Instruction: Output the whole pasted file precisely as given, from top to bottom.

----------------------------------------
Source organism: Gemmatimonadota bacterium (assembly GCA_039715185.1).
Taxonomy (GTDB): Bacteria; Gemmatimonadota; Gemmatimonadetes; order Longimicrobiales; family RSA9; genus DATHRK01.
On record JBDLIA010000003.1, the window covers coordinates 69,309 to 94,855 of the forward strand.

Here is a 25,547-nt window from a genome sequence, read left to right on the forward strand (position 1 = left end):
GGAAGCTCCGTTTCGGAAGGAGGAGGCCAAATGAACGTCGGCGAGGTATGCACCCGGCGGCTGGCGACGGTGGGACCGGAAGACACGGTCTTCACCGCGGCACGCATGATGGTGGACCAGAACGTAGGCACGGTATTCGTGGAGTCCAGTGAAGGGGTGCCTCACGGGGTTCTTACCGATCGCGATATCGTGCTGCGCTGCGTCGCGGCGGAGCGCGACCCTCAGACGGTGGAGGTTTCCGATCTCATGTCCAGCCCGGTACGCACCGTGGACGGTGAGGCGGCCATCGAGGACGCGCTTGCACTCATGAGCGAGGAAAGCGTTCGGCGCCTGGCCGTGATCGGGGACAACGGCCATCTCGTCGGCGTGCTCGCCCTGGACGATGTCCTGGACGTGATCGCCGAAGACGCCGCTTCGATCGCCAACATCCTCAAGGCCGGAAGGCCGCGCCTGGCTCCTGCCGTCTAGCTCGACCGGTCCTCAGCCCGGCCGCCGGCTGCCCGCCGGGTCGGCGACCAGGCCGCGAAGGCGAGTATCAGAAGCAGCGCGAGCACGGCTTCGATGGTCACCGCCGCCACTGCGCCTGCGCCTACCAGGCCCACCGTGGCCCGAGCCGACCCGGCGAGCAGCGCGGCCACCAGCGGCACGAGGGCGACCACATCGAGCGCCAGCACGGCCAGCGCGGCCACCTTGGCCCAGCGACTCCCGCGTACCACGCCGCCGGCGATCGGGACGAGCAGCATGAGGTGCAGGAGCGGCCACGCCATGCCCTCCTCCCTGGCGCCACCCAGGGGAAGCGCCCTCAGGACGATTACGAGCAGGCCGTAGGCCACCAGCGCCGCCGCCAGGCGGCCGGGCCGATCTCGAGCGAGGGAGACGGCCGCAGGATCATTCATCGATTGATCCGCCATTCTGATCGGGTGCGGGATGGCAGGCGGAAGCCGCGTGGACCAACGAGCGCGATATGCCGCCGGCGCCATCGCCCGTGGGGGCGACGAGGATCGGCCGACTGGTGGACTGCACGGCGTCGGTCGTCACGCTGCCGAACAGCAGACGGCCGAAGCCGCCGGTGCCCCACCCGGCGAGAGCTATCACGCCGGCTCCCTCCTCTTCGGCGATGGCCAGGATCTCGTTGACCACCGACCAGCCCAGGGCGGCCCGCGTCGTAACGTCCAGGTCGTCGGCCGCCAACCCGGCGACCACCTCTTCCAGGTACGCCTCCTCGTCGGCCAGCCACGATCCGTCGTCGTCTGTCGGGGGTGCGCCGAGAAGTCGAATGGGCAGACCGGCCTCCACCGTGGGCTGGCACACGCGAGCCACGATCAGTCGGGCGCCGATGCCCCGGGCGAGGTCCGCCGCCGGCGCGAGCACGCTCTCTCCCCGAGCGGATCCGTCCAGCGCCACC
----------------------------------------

Source organism: Gemmatimonadota bacterium (assembly GCA_039715185.1).
Taxonomy (GTDB): Bacteria; Gemmatimonadota; Gemmatimonadetes; order Longimicrobiales; family RSA9; genus DATHRK01.
On record JBDLIA010000003.1, the window covers coordinates 69,309 to 94,855 of the forward strand.

Here is a 25,547-nt window from a genome sequence, read left to right on the forward strand (position 1 = left end):
GGAAGCTCCGTTTCGGAAGGAGGAGGCCAAATGAACGTCGGCGAGGTATGCACCCGGCGGCTGGCGACGGTGGGACCGGAAGACACGGTCTTCACCGCGGCACGCATGATGGTGGACCAGAACGTAGGCACGGTATTCGTGGAGTCCAGTGAAGGGGTGCCTCACGGGGTTCTTACCGATCGCGATATCGTGCTGCGCTGCGTCGCGGCGGAGCGCGACCCTCAGACGGTGGAGGTTTCCGATCTCATGTCCAGCCCGGTACGCACCGTGGACGGTGAGGCGGCCATCGAGGACGCGCTTGCACTCATGAGCGAGGAAAGCGTTCGGCGCCTGGCCGTGATCGGGGACAACGGCCATCTCGTCGGCGTGCTCGCCCTGGACGATGTCCTGGACGTGATCGCCGAAGACGCCGCTTCGATCGCCAACATCCTCAAGGCCGGAAGGCCGCGCCTGGCTCCTGCCGTCTAGCTCGACCGGTCCTCAGCCCGGCCGCCGGCTGCCCGCCGGGTCGGCGACCAGGCCGCGAAGGCGAGTATCAGAAGCAGCGCGAGCACGGCTTCGATGGTCACCGCCGCCACTGCGCCTGCGCCTACCAGGCCCACCGTGGCCCGAGCCGACCCGGCGAGCAGCGCGGCCACCAGCGGCACGAGGGCGACCACATCGAGCGCCAGCACGGCCAGCGCGGCCACCTTGGCCCAGCGACTCCCGCGTACCACGCCGCCGGCGATCGGGACGAGCAGCATGAGGTGCAGGAGCGGCCACGCCATGCCCTCCTCCCTGGCGCCACCCAGGGGAAGCGCCCTCAGGACGATTACGAGCAGGCCGTAGGCCACCAGCGCCGCCGCCAGGCGGCCGGGCCGATCTCGAGCGAGGGAGACGGCCGCAGGATCATTCATCGATTGATCCGCCATTCTGATCGGGTGCGGGATGGCAGGCGGAAGCCGCGTGGACCAACGAGCGCGATATGCCGCCGGCGCCATCGCCCGTGGGGGCGACGAGGATCGGCCGACTGGTGGACTGCACGGCGTCGGTCGTCACGCTGCCGAACAGCAGACGGCCGAAGCCGCCGGTGCCCCACCCGGCGAGAGCTATCACGCCGGCTCCCTCCTCTTCGGCGATGGCCAGGATCTCGTTGACCACCGACCAGCCCAGGGCGGCCCGCGTCGTAACGTCCAGGTCGTCGGCCGCCAACCCGGCGACCACCTCTTCCAGGTACGCCTCCTCGTCGGCCAGCCACGATCCGTCGTCGTCTGTCGGGGGTGCGCCGAGAAGTCGAATGGGCAGACCGGCCTCCACCGTGGGCTGGCACACGCGAGCCACGATCAGTCGGGCGCCGATGCCCCGGGCGAGGTCCGCCGCCGGCGCGAGCACGCTCTCTCCCCGAGCGGATCCGTCCAGCGCCACC